17. Optogenetics reveal delayed afferent synaptogenesis on grafted human-induced pluripotent stem cell-derived neural progenitors

    DEFF Research Database (Denmark)

    Avaliani, Natalia; Sørensen, Andreas Toft; Ledri, Marco

    2014-01-01

    properties such as tetrodotoxin-sensitive sodium currents and action potentials (APs), as well as both spontaneous and evoked postsynaptic currents, indicating functional afferent synaptic inputs. The grafted cells had a distinct electrophysiological profile compared to host cells in the OHSCs with higher...... input resistance, lower resting membrane potential, and APs with lower amplitude and longer duration. To investigate the origin of synaptic afferents to the grafted lt-NES cell-derived neurons, the host neurons were transduced with Channelrhodopsin-2 (ChR2) and optogenetically activated by blue light...

  18. Human-induced pluripotent stem cell-derived cardiomyocytes from cardiac progenitor cells: effects of selective ion channel blockade.

    Science.gov (United States)

    Altomare, Claudia; Pianezzi, Enea; Cervio, Elisabetta; Bolis, Sara; Biemmi, Vanessa; Benzoni, Patrizia; Camici, Giovanni G; Moccetti, Tiziano; Barile, Lucio; Vassalli, Giuseppe

    2016-12-01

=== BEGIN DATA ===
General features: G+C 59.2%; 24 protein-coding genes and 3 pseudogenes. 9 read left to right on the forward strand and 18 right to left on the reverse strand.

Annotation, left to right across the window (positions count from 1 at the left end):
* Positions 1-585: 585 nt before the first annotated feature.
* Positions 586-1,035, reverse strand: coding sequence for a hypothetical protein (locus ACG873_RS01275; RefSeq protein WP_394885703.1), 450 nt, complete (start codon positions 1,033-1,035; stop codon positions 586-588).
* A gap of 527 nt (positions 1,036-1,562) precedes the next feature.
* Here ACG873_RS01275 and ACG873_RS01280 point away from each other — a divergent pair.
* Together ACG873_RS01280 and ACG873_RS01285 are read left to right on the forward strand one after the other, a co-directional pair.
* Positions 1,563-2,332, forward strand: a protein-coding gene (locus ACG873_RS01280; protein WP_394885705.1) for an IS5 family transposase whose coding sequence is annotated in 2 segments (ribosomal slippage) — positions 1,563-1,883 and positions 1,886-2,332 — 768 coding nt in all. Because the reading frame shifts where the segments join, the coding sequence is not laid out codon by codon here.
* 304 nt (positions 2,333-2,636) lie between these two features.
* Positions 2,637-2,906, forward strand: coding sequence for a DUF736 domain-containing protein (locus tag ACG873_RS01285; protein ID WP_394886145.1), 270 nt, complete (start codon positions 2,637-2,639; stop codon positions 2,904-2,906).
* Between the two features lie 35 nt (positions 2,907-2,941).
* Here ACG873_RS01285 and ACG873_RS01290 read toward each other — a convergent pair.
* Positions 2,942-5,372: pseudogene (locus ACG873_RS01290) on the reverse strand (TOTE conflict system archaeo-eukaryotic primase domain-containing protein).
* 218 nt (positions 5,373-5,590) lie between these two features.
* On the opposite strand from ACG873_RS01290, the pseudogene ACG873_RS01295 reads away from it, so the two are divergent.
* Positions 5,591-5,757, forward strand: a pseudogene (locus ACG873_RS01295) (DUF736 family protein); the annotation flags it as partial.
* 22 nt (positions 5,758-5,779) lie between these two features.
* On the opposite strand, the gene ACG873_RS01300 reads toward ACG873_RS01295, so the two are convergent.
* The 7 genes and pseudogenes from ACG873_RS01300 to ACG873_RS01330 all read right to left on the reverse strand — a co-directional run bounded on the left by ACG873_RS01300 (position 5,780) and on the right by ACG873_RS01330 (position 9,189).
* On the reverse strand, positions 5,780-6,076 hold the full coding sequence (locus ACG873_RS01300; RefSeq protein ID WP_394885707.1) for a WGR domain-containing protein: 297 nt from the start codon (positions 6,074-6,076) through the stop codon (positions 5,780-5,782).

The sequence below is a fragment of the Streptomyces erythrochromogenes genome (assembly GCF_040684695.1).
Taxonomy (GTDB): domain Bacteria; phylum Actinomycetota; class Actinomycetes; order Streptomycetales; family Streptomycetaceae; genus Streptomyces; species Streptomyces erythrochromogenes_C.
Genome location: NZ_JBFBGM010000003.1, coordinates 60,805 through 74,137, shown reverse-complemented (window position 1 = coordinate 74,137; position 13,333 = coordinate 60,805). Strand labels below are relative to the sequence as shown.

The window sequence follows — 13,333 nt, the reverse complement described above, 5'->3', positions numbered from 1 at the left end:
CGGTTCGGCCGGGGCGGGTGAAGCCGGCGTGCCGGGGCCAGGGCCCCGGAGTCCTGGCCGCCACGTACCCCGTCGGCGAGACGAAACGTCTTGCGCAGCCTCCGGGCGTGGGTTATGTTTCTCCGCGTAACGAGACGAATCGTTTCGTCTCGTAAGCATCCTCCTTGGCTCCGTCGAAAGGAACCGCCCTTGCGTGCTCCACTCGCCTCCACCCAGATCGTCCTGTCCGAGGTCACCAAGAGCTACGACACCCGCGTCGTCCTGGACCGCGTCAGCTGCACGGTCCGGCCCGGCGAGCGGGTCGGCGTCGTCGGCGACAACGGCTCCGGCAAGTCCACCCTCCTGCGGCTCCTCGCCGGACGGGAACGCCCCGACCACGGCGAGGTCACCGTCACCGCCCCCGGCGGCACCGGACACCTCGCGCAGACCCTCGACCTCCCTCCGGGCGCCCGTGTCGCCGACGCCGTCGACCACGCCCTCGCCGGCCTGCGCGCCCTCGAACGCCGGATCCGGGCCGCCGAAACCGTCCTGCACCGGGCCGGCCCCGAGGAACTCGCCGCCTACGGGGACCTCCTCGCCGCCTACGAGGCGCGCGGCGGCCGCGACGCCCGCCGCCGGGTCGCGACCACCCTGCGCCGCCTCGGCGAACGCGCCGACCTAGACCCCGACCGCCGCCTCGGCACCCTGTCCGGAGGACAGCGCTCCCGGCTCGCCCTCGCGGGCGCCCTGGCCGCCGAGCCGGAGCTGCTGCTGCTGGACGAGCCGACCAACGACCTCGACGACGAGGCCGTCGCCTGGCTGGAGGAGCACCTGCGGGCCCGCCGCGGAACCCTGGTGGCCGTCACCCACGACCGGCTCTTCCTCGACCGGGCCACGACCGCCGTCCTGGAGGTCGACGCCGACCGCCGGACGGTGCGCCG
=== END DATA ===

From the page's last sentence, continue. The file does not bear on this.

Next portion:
Human-induced pluripotent stem cell (hiPSC)-derived cardiomyocytes are likely to revolutionize electrophysiological approaches to arrhythmias. Recent evidence suggests the somatic cell origin of hiPSCs may influence their differentiation potential. Owing to their cardiomyogenic potential, cardiac-stromal progenitor cells (CPCs) are an interesting cellular source for generation of hiPSC-derived cardiomyocytes. The effect of ionic current blockade in hiPSC-derived cardiomyocytes generated from CPCs has not been characterized yet. Human-induced pluripotent stem cell-derived cardiomyocytes were generated from adult CPCs and skin fibroblasts from the same individuals. The effect of selective ionic current blockade on spontaneously beating hiPSC-derived cardiomyocytes was assessed using multi-electrode arrays. Cardiac-stromal progenitor cells could be reprogrammed into hiPSCs, then differentiated into hiPSC-derived cardiomyocytes. Human-induced pluripotent stem cell-derived cardiomyocytes of cardiac origin showed higher upregulation of cardiac-specific genes compared with those of fibroblastic origin. Human-induced pluripotent stem cell-derived cardiomyocytes of both somatic cell origins exhibited sensitivity to tetrodotoxin, a blocker of Na(+ )current (INa), nifedipine, a blocker of L-type Ca(2+ )current (ICaL), and E4031, a blocker of the rapid component of delayed rectifier K(+ )current (IKr). Human-induced pluripotent stem cell-derived cardiomyocytes of cardiac origin exhibited sensitivity to JNJ303, a blocker of the slow component of delayed rectifier K(+ )current (IKs). In hiPSC-derived cardiomyocytes of cardiac origin, INa, ICaL, IKr, and IKs were present as tetrodotoxin-, nifedipine-, E4031-, and JNJ303-sensitive currents, respectively. Although cardiac differentiation efficiency was improved in hiPSCs of cardiac vs. non-cardiac origin, no major functional differences were observed between hiPSC-derived cardiomyocytes of different somatic cell origins